This frees you up to take more advantage of things like cash back systems. If you only have $100 of credit available to use without torpedoing your utilization score, you’re not going to be getting much cash back. But if you can increase your credit limit to a point where you can be getting kickbacks on all your groceries, gasoline, plane tickets, and more expensive purchases, that’ll yield more rewards (read: savings!) for you, too.
3) How Many Lines of Credit, 10%
This is where some scores start to come together to allow you to really boost your overall score. You would think that not having a bunch of lines of credit open would be a good thing, but since your utilization score is based on a percent of your available credit, having multiple lines open will reduce your utilization. So you can double dip on your utilization score by having more lines open, which will boost your total lines of credit score as well.
Now, if I tell you that a green score requires at least ELEVEN lines of credit, you might want to panic a little. Don’t. It doesn’t mean you need 11 credit cards. Lines of credit include things like loans, so taking a loan for your car counts. Things like having a home mortgage count. All these things just show that you know how to handle debt.
Plus, this number will also reflect CLOSED accounts. So when you finally pay off that auto loan, it will still count and continue to help you in the future!
This score is something you will build over time as you take care of life needs. You shouldn’t be in a rush to try to open credit services at 11 different banks since this is only 10% of your score.
4) Length of Credit History, 15%
However, that said, one of the best things parents could do for their kids is take them to a couple banks to get credit cards when they turn 18. Since 15% of your credit score is how long your credit history is, you want to start that history as soon as possible.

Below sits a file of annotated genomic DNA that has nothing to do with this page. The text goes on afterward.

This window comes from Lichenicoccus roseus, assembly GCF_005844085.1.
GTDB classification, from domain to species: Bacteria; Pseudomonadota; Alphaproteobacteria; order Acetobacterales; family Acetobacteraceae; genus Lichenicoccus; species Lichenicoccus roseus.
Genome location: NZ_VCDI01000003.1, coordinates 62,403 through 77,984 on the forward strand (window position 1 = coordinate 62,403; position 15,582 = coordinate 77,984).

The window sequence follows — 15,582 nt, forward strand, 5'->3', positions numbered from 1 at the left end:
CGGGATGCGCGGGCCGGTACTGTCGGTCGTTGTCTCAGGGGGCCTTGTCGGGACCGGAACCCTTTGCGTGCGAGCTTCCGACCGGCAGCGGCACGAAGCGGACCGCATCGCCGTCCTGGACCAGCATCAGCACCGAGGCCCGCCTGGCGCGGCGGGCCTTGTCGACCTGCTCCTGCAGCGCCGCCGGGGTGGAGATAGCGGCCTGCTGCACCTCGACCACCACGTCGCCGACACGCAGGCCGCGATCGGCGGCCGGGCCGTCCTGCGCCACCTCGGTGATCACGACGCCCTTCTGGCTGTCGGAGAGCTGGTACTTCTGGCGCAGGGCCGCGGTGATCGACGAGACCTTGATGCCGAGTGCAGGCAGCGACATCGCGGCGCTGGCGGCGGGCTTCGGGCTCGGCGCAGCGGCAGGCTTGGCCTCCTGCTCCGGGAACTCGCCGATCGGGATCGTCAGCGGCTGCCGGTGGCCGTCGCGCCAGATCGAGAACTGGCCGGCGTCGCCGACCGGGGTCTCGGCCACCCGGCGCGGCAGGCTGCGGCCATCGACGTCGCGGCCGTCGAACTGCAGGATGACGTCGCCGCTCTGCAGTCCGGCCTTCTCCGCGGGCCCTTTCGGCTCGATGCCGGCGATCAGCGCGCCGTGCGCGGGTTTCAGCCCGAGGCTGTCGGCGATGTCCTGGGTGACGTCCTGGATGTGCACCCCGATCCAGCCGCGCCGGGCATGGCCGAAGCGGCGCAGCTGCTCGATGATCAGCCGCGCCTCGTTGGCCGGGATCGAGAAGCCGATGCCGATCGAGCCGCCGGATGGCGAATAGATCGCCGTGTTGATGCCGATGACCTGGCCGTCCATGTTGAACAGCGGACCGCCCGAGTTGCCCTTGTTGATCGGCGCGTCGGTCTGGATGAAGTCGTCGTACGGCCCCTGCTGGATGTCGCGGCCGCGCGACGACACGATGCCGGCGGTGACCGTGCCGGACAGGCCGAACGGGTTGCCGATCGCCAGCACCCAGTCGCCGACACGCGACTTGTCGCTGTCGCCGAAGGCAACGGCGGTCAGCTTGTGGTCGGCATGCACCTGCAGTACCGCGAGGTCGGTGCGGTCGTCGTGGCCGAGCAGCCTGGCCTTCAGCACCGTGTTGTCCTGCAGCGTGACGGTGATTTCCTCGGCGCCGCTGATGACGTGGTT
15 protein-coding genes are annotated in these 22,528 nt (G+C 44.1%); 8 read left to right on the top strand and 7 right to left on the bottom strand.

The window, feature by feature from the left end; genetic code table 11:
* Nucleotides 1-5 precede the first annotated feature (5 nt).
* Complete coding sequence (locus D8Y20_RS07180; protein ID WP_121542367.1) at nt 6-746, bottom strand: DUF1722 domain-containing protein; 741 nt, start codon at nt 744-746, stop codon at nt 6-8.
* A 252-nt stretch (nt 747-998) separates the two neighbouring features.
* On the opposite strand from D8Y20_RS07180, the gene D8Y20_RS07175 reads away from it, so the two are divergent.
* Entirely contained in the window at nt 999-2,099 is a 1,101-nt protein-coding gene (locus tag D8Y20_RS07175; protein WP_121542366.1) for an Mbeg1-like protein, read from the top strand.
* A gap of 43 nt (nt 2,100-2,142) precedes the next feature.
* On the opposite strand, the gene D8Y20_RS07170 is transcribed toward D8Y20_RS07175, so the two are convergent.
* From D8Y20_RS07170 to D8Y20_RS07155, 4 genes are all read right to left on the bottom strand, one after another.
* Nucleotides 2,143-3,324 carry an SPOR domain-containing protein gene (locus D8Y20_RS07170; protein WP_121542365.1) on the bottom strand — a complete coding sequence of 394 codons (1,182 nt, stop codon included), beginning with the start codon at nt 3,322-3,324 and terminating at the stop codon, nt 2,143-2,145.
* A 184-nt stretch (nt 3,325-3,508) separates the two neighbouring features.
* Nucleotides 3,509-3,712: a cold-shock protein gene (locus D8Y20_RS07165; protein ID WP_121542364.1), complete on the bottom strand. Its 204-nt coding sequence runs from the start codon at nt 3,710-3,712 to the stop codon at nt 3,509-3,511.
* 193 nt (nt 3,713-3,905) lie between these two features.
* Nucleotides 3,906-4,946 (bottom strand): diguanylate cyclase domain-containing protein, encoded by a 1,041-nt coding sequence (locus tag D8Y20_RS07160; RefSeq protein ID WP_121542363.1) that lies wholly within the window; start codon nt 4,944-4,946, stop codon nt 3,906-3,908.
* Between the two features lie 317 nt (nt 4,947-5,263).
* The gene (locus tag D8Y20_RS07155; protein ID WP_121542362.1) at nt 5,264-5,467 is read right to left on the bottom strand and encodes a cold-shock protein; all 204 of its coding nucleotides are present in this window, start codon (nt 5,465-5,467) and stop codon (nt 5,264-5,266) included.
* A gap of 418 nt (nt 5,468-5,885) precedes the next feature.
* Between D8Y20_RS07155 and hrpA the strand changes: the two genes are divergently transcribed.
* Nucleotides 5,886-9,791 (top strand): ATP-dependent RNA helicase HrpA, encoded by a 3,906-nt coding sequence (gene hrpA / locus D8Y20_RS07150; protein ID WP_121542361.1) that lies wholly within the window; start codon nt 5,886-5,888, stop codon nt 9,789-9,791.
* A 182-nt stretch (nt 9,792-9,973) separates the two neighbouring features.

The key thing to understand here is that this is an average of your credit history, not a total. If you have a credit card for 2 years, then you go get a second card, you’re now splitting that two years between two sources, so your credit history will drop from an average of 2 years to an average of 1 year.
So if you’re just starting out with no credit history at all, it’s best to open a few lines simultaneously so the average never takes a hit.
Otherwise, you probably want to try to time opening new credit lines between major life events. For example, if you know you’re going to go for a home loan next year, you might want to wait until after you secure a lower interest rate on your current credit history score before you open a new account and take that hit to your score.
5) Total number of Hard Inquiries, 10%
This is measuring how often you go to companies asking to use their money, and it should be obvious that doing this frequently is bad. So taking out a new credit card not only reduces the total length of your history, but it counts against your hard inquiry score as well and hits you twice.
The good news is that this is less permanent. While opening a new line of credit can cut your credit’s average lifespan in half, a hard inquiry will only be on your record for 2 years, and will only affect your credit for 1 year before falling off.